Cashew-almond tamari sauce

Cashew tamari sauce

Cashew tamari sauce

Seibei Iguchi is a low-ranking samurai in mid-nineteenth century Japan, in an era when the notion of Samurai as a way of life is fading, confused, dying out. He’s employed as a bureaucrat in a grain warehouse, literally counting beans. His co-workers call him “twilight Seibei” because each evening at the close of the working day, when they go out and drink and consort with geishas, he rejects their invitation to join them and returns home instead. He’s a widower with a senile mother and two young daughters and he needs to be home to care for them, he can’t afford to go out. But this is not a hardship for him: he loves to be with his family, he loves to watch his daughters grow. He is content. This is Twilight Samurai, by YĆ“ji Yamada, and it is a beautiful movie, and it is a very Ordinary movie! It’s not unique in showing samurai as displaced or unglamorous–Kurosawa’s nameless Samurai in Yojimbo is hungry and lousy. But I believe it is the first film I’ve seen to show a Samurai so quietly and contentedly engaged in ordinary everyday activities, going from day to day feeding his daughters, showing them how to make cricket cages, leaving for work and returning home, and noticing that the azaleas are in bloom. This is a quiet samurai movie with little (though beautifully filmed) fighting. Seibei Iguchi doesn’t hunger for glory or political advancement or financial gain. He’s full to bursting with the business of everyday life, with its pleasures and its responsibilities. Because twilight is more than just closing time, it’s the time of day when we become acutely aware of time passing, of the poignance and value of each moment, and we sense that Seibei Iguchi feels this aching beauty at all times.

My boys liked this sauce! It’s got a nice balance of sweet, tart and umami flavors. It’s good with steamed broccoli, with spinach, with carrots. It’s nice with rice or long noodles. And it’s very easy to make! We have quite a few basil plants outside, and this is a nice non-pesto use for the leaves.

Here’s a song from Twilight Samurai by Isao Tomita.

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Zucchini fritters with goat cheese and pine nuts

Zucchini Fritters

With a ringing of bells, a man entered our store. He was slim and elegant and quite dapper in an understated 60s Greenwich Village way. He wore some of the coolest sneakers I’ve seen in a while. He walked straight to me, without looking around, and he clutched something under his arm. My heart sank. We have more people come into our store trying to sell things than the other way around, sadly. I was late to meet someone, we can’t afford to buy anything at the moment – but he held a book of photographs, and I took the time to look. They were beautiful – black and white, quite dark in tone and mood. He explained that they were of Bosnia, his home country, during the 70s and 80s. I told him we weren’t in the financial position to buy anything, however much we liked it. He turned to leave, but halfway along, he stopped. He told me he loved the store. He said that “they” were trying to squash craft and art and creativity, but that a wave was coming that they couldn’t stop. He said it would wash right over the bunkers that they build out of all the crap that they make us watch and eat and read. He was very eloquent. He said we would be okay because of a good way of life (he rubbed his belly) and a pure soul (he put his hand on his heart). It was like a strange benediction. When he left I felt a slight trace of regret – that I didn’t have more time to talk to him, maybe, or that I couldn’t help him by buying his prints.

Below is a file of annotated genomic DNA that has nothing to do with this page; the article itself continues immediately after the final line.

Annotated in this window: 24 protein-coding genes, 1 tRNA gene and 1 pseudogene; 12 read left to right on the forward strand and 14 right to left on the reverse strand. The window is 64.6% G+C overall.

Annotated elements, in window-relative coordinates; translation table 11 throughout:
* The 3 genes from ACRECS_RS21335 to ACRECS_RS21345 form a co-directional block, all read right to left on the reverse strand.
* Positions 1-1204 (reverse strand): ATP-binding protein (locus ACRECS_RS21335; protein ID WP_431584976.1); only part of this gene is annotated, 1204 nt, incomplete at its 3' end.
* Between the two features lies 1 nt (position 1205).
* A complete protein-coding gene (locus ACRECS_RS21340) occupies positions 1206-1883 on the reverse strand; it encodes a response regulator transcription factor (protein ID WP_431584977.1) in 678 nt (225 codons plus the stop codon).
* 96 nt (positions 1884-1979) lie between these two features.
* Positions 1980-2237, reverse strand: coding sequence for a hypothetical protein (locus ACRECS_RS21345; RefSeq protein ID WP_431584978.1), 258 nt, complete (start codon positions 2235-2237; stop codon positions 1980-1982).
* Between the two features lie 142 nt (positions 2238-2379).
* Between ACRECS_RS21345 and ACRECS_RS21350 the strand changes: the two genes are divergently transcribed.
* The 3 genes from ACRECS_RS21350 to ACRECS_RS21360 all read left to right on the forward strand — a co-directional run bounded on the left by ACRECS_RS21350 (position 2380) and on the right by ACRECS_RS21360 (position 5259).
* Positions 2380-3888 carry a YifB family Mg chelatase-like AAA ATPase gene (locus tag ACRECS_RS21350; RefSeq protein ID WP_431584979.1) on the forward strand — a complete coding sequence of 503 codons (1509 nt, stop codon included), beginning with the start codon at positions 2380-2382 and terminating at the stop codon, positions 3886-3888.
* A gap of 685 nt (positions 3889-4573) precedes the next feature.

My favorite cooking utensil – the one I use for absolutely every meal I make, is a wooden stirrer-scraper that David made. It’s made from curly maple, and it’s the perfect combination of beauty and function. It’s long-handled, but the handle is tapered, so it doesn’t fall into your pot, or fall out of your pot and clatter in a big mess on the floor. Its straight beveled edge is absolutely perfect for scraping the bottom of the pan when you add white wine, to get all the lovely caramely tasty bits mixed into the sauce. I love that David made it, and that I use it to make meals for the family. I love that it takes on the colors of the food I cook, and that, as it does, its beautiful, rippled grain becomes more visible.

Of course I used it to make these zucchini fritters!! They’re fairly simple – crispy outside, soft in, melty with goat cheese and crunchy with pine nuts. (My god they’re good! I haven’t splurged on them in a while and I’d forgotten how delicious they are!!) The fritters are lightly flavored with fennel, lemon, and basil – summery! Malcolm invented the dipping sauce. We’d been eating salted limes, and he thought that if limes were good with salt, they’d be good with tamari. The sauce is full of flavor – ginger, garlic, lime, tamari and hot pepper. It’s unusual with the fritters, but really lovely. You could, of course, make any other sort of sauce you like with them.

Here’s The Specials with Too Hot, because it’s close to 100 degrees here, and we’re melting!
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